Everyday seems like it’s Star Wars day, whether people are saying “May the 4th be with you” or it’s just some regular old day of the week when the next bit of news drops. But today happens to be a particularly special day linked with Star Wars lore. 39 years ago, on May 25, 1977, George Lucas unleashed A New Hope — then simply titled Star Wars — onto the world. Better yet, 33 years ago on May 25, Return of the Jedi was released in theaters. The rest is cultural history. To celebrate this motion picture milestone, the Academy of Motion Pictures Arts and Sciences has unearthed a rare teaser trailer for the third movie in the epic space saga.

The teaser is from the UK, and still bears the film’s original title, Revenge of the Jedi, which was changed once Lucas realized the fighting clergymen known as Jedi he thought up aren’t technically supposed to seek revenge. That’d make them a Sith and keeping the title that way would ruin the whole mythology altogether.

Take a look below:

As the Academy explains in a post on their website:

“The Academy Film Archive holds several trailers from the United States with the initial Revenge title, all of which announcing a May 25th, 1983 release date which coincided with the anniversary of the original Star Wars stateside release in 1977. However, the Archive recently acquired a peculiar and very brief Revenge of the Jedi teaser trailer which originated from a cinema in the United Kingdom. Curiously, the title cards prominently feature a Christmas 1983 release date and the footage consists only of publicity stills set to triumphant and familiar theme music from a galaxy far, far away.”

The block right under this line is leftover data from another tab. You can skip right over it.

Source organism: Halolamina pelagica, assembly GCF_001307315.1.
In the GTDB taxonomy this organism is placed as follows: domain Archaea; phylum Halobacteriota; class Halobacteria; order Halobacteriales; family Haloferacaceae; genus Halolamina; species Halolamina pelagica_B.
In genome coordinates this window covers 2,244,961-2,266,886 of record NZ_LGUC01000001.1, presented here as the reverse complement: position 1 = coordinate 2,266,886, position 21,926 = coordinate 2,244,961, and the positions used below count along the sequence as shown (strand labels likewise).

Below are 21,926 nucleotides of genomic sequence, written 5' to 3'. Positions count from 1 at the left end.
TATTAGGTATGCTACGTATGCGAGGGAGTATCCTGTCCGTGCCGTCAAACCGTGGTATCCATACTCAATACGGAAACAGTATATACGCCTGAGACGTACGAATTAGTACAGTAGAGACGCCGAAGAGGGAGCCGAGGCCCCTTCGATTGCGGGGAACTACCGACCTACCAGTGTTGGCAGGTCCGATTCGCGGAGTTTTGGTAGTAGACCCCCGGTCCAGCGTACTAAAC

The AMPAS mentions there are other trailers bearing the Revenge moniker, which can be found on YouTube, but this one briefly played before a double-bill re-release of Star Wars and The Empire Strikes Back in UK in the summer of 1982. This makes the teaser the earliest look at Revenge/Return distributed to the public and shows just how late in the process Lucas and his collaborators had to scramble to change the title before the third movie had to be released.

But the other curious thing mentioned by the AMPAS is the December 1983 release date seen in the teaser. Return of the Jedi had a May release in the States, and made its way to the UK just a month later in June 1983.

The AMPAS reasons that the December release was meant to capitalize on Christmas merchandising sales, which makes perfect sense — and dollars and cents. A Star Wars movie wouldn’t be released in December until The Force Awakens swept into the end of the year in December 2015, while Rian Johnson’s Episode VIII and Gareth Edwards’s standalone movie Rogue One will both get December releases as well. Set to join the other May Star Wars movies: Phil Lord and Chris Miller’s standalone Han Solo movie and Colin Trevorrow’s Episode IX, which are slated to hit theaters on May 25, 2018 and May 24, 2019 respectively.

Photos via StarWars.com